Araiza said although not all workers want to go on strike, many are willing to do so if it means getting closer to the wages for which they are asking.
“I’m scared, but I also know what my right is,” Araiza said. “Federally, we’re protected — [Pomona] can’t subcontract us, and we work in a place where we have more support than any other work environment that you can think of. We have students, we have faculty, we got alumni [and] we got the community.”
With a strike vote on the horizon, several student groups at the 5Cs have expressed solidarity with workers.
At an ASPC Senate meeting Thursday, Francisco Villaseñor PO ’25, an organizer for the Claremont Student Workers Alliance (CSWA), requested the student government issue a resolution supporting the dining hall workers should they choose to strike.
“It’s the least you can do,” Villaseñor said.
After the Oct. 13 meeting, Pomona Student Body President Vera Berger PO ’24 sent an email to students with a proposed resolution “in support of the Pomona College Dining union’s fight for a universal wage increase.” ASPC will vote on whether to approve the resolution following input from student comment on Oct. 20, according to Berger.
At Pomona-Pitzer’s Oct. 8 cross country invite, some P-P athletes sported shirts and pins with slogans such as “Living wage for POM dining staff” and “support POM dining staff” during the race and awards ceremony, according to Colin Kirkpatrick PO ’24, who participated in the meet.
Students from CSWA also mobilized other 5C students, gathering contacts of those supporting the cause through clipboarding outside of Pomona’s dining hall and hosting two events open to the student community.
Janey Matejka SC ’24, who clipboarded outside Frary during Wednesday and Thursday lunch hours, said that three days in, CSWA collected the contact information of over 650 students “enthusiastic” about supporting workers.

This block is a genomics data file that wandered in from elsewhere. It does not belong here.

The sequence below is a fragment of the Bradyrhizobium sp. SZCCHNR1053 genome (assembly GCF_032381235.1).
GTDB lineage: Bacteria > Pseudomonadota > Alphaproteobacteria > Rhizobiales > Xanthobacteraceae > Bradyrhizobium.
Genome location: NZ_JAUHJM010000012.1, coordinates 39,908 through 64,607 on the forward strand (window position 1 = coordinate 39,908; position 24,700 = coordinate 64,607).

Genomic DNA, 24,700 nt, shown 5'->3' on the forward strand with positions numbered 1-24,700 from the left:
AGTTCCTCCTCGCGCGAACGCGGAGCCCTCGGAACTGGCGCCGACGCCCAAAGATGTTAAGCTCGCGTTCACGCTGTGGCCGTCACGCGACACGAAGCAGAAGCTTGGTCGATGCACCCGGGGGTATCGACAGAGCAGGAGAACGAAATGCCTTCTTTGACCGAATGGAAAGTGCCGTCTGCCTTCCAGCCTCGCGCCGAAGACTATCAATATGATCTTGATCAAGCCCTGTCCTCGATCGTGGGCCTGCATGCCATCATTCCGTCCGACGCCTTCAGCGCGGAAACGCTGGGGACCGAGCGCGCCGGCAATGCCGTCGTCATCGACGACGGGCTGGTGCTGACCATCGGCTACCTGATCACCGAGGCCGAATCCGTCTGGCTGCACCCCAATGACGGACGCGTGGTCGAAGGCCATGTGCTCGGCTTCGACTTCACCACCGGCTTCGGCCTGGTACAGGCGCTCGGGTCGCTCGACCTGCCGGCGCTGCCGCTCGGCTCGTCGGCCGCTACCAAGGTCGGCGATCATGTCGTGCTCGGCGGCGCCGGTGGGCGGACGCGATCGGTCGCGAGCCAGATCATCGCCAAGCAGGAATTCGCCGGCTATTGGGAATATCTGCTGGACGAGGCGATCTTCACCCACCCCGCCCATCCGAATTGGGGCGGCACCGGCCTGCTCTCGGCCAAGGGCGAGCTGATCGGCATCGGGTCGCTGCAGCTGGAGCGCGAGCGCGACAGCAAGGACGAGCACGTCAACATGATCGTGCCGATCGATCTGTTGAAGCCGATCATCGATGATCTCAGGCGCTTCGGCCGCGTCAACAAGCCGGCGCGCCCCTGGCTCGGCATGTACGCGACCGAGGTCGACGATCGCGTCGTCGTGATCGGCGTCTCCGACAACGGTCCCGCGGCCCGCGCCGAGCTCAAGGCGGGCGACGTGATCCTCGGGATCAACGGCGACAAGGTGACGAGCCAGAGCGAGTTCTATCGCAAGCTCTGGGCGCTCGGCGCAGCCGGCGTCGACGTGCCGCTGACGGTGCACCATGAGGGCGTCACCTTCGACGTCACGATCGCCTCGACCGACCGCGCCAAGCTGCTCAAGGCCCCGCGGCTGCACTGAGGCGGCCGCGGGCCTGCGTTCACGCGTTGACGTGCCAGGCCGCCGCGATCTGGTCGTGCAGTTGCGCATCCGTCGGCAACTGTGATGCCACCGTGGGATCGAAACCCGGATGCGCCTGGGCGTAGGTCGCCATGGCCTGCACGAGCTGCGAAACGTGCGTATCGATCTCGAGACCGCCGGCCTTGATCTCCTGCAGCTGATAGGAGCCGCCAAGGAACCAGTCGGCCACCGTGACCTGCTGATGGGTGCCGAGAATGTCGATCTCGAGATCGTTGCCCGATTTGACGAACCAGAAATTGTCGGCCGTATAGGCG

CSWA organizers also hosted a Tuesday “Strike 101” teach-in event outside of Walker Lounge, where they gave a presentation to more than 100 students on what actions to take if a strike is eventually called.
At the presentation, CSWA organizer Jessica Shen-Wachter SC ’24 urged those present to avoid eating at Pomona’s dining halls if a strike occurs, to apply pressure on administration.
“We don’t know how open [Pomona’s dining halls] will be, but in the case that they are open, the biggest ask is to not eat any of them,” Shen-Wachter told attendees. “We’re lucky that we have four other dining halls where the workers will not be striking.”
Adam Osman-Krinsky PO ’25 also reminded students at the event that Pomona dining hall workers’ actions do not exist in a vacuum.
“Movements here send ripples,” Osman-Krinsky told students. “It’s no mistake that when Pitzer organized their union, we now have the momentum here at Pomona to fight for dining hall workers’ pay raises. There’s [..] organizing happening elsewhere in the Inland Empire and in LA County that we’re also tapped into. […] These things all feed off each other.”
John Paul Ferrantino and Jake Chang contributed reporting.